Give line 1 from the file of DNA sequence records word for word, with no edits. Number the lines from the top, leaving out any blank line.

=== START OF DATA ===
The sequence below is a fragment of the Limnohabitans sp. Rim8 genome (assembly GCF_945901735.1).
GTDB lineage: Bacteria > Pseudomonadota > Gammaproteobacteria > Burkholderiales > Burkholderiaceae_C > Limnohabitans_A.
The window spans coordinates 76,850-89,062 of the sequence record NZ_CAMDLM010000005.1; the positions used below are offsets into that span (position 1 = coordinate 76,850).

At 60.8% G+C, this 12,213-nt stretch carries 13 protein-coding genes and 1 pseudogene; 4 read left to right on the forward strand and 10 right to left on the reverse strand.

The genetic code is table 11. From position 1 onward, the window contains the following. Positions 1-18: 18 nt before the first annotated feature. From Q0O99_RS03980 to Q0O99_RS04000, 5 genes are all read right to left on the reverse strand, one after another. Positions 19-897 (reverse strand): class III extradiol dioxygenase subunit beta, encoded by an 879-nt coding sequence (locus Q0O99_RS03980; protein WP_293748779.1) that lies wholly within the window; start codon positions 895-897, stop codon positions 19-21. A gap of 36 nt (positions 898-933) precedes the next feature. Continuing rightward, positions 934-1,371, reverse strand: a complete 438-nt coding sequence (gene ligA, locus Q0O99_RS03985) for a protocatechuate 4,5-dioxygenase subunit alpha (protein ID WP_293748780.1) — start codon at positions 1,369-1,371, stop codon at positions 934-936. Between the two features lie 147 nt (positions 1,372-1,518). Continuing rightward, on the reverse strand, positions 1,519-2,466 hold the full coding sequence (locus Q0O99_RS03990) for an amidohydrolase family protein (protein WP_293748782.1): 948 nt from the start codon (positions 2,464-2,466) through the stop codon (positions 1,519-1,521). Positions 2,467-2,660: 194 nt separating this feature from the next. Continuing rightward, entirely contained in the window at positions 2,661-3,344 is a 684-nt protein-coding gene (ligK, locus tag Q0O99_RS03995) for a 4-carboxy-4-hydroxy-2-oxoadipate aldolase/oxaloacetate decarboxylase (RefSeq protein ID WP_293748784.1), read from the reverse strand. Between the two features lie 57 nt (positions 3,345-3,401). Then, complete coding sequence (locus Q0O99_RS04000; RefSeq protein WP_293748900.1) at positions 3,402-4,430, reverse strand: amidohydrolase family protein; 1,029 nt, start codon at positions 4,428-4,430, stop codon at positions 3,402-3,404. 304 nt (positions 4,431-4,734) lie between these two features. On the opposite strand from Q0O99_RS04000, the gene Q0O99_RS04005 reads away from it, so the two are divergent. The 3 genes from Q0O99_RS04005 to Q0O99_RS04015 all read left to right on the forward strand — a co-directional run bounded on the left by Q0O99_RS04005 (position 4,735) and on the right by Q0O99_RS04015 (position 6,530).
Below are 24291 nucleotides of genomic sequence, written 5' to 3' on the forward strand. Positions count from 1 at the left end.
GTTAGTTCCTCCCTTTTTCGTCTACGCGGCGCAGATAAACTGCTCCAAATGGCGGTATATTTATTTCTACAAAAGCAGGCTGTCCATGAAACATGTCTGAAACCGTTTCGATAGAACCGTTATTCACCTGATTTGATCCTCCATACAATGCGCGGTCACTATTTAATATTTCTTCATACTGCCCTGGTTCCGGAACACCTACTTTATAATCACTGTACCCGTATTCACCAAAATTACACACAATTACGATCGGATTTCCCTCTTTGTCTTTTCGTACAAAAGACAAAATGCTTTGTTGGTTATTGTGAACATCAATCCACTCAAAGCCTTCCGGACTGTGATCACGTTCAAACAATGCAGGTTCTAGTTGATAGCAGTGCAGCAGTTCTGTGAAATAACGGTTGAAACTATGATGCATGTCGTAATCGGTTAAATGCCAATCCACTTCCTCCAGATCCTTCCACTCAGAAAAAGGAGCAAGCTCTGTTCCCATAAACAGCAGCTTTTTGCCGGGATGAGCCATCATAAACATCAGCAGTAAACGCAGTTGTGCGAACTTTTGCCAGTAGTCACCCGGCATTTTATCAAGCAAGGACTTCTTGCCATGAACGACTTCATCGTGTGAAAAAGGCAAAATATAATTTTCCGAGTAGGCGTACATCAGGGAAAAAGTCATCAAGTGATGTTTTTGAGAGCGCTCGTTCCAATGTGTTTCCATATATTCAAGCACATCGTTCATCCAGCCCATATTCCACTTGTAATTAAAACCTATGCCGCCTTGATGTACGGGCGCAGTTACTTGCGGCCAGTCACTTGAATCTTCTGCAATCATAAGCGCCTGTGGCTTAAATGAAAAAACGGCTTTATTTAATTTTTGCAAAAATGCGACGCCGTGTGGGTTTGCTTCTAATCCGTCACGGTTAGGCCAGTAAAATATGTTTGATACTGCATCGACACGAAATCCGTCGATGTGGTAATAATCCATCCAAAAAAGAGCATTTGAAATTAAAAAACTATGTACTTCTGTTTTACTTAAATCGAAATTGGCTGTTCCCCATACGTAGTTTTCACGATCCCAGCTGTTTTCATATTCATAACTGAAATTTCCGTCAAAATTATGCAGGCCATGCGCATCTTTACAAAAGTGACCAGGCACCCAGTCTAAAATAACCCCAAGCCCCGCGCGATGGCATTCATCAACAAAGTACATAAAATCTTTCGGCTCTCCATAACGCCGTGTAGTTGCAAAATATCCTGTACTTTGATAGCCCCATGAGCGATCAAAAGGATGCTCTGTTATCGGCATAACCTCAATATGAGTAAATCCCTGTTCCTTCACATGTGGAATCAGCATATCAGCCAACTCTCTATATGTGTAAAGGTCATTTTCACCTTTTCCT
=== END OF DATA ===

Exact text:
The sequence below is a fragment of the Limnohabitans sp. Rim8 genome (assembly GCF_945901735.1).